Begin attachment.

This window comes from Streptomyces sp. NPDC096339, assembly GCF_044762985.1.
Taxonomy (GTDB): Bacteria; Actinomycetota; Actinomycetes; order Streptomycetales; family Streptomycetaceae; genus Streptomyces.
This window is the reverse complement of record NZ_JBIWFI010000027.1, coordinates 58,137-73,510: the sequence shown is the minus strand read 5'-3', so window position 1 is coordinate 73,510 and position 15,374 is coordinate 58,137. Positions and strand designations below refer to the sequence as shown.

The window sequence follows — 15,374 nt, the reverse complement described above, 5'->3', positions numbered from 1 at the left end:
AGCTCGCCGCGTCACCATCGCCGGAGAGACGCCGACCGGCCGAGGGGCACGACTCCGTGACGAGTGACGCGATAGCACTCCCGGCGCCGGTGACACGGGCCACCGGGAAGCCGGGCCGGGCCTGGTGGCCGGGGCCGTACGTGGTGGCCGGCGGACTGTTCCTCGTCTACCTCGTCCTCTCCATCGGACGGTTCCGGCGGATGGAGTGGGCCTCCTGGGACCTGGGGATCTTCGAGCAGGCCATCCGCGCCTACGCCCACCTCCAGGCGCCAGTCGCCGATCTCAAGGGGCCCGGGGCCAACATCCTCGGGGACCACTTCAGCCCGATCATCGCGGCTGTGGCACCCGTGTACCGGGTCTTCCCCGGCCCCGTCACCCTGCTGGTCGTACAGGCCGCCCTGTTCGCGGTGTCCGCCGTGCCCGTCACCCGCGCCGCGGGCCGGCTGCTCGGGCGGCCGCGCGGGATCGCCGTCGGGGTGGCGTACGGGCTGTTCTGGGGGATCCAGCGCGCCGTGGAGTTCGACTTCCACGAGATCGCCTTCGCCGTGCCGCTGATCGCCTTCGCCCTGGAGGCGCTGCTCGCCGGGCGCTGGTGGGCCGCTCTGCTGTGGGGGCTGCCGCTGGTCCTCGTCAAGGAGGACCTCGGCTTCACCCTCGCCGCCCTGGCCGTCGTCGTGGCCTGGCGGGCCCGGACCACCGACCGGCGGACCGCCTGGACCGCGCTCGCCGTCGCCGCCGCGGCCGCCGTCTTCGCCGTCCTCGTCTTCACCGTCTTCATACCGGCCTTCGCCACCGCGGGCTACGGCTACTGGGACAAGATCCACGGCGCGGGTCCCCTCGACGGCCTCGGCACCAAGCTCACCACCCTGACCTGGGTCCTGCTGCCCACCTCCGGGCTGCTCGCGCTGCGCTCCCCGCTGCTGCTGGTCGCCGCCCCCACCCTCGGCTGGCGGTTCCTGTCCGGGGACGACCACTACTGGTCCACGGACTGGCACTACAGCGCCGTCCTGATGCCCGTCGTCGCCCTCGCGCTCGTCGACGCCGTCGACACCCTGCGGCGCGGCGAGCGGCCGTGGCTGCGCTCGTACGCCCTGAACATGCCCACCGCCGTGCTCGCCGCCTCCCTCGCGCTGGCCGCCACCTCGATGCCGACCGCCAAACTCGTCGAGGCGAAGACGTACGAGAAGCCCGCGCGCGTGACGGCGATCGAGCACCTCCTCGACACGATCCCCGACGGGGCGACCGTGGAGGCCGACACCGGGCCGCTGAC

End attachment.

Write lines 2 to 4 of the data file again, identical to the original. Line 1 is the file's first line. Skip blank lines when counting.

Taxonomy (GTDB): Bacteria; Actinomycetota; Actinomycetes; order Streptomycetales; family Streptomycetaceae; genus Streptomyces.
This window is the reverse complement of record NZ_JBIWFI010000027.1, coordinates 58,137-73,510: the sequence shown is the minus strand read 5'-3', so window position 1 is coordinate 73,510 and position 15,374 is coordinate 58,137. Positions and strand designations below refer to the sequence as shown.

The window sequence follows — 15,374 nt, the reverse complement described above, 5'->3', positions numbered from 1 at the left end: